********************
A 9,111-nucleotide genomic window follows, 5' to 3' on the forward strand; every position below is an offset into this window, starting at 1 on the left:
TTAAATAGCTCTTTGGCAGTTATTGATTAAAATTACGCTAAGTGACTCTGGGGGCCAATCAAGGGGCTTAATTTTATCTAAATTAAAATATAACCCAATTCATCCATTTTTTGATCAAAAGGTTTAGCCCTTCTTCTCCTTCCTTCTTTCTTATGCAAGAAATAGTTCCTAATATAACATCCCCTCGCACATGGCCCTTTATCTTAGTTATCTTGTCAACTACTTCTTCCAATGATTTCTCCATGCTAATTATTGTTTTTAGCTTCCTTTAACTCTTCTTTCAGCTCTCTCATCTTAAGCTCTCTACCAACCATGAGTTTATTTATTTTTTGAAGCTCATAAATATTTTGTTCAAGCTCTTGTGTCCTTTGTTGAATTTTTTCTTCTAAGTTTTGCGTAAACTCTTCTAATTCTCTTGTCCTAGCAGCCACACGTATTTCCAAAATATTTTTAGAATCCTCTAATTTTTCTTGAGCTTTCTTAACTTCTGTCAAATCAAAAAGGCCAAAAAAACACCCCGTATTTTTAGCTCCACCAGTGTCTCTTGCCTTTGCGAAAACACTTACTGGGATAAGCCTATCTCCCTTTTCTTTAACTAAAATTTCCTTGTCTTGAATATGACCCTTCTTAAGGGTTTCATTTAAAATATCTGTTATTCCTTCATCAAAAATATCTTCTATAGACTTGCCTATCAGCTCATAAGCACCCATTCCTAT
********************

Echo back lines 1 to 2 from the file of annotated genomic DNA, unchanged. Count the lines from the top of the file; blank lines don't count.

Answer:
A 9,111-nucleotide genomic window follows, 5' to 3' on the forward strand; every position below is an offset into this window, starting at 1 on the left:
TTAAATAGCTCTTTGGCAGTTATTGATTAAAATTACGCTAAGTGACTCTGGGGGCCAATCAAGGGGCTTAATTTTATCTAAATTAAAATATAACCCAATTCATCCATTTTTTGATCAAAAGGTTTAGCCCTTCTTCTCCTTCCTTCTTTCTTATGCAAGAAATAGTTCCTAATATAACATCCCCTCGCACATGGCCCTTTATCTTAGTTATCTTGTCAACTACTTCTTCCAATGATTTCTCCATGCTAATTATTGTTTTTAGCTTCCTTTAACTCTTCTTTCAGCTCTCTCATCTTAAGCTCTCTACCAACCATGAGTTTATTTATTTTTTGAAGCTCATAAATATTTTGTTCAAGCTCTTGTGTCCTTTGTTGAATTTTTTCTTCTAAGTTTTGCGTAAACTCTTCTAATTCTCTTGTCCTAGCAGCCACACGTATTTCCAAAATATTTTTAGAATCCTCTAATTTTTCTTGAGCTTTCTTAACTTCTGTCAAATCAAAAAGGCCAAAAAAACACCCCGTATTTTTAGCTCCACCAGTGTCTCTTGCCTTTGCGAAAACACTTACTGGGATAAGCCTATCTCCCTTTTCTTTAACTAAAATTTCCTTGTCTTGAATATGACCCTTCTTAAGGGTTTCATTTAAAATATCTGTTATTCCTTCATCAAAAATATCTTCTATAGACTTGCCTATCAGCTCATAAGCACCCATTCCTAT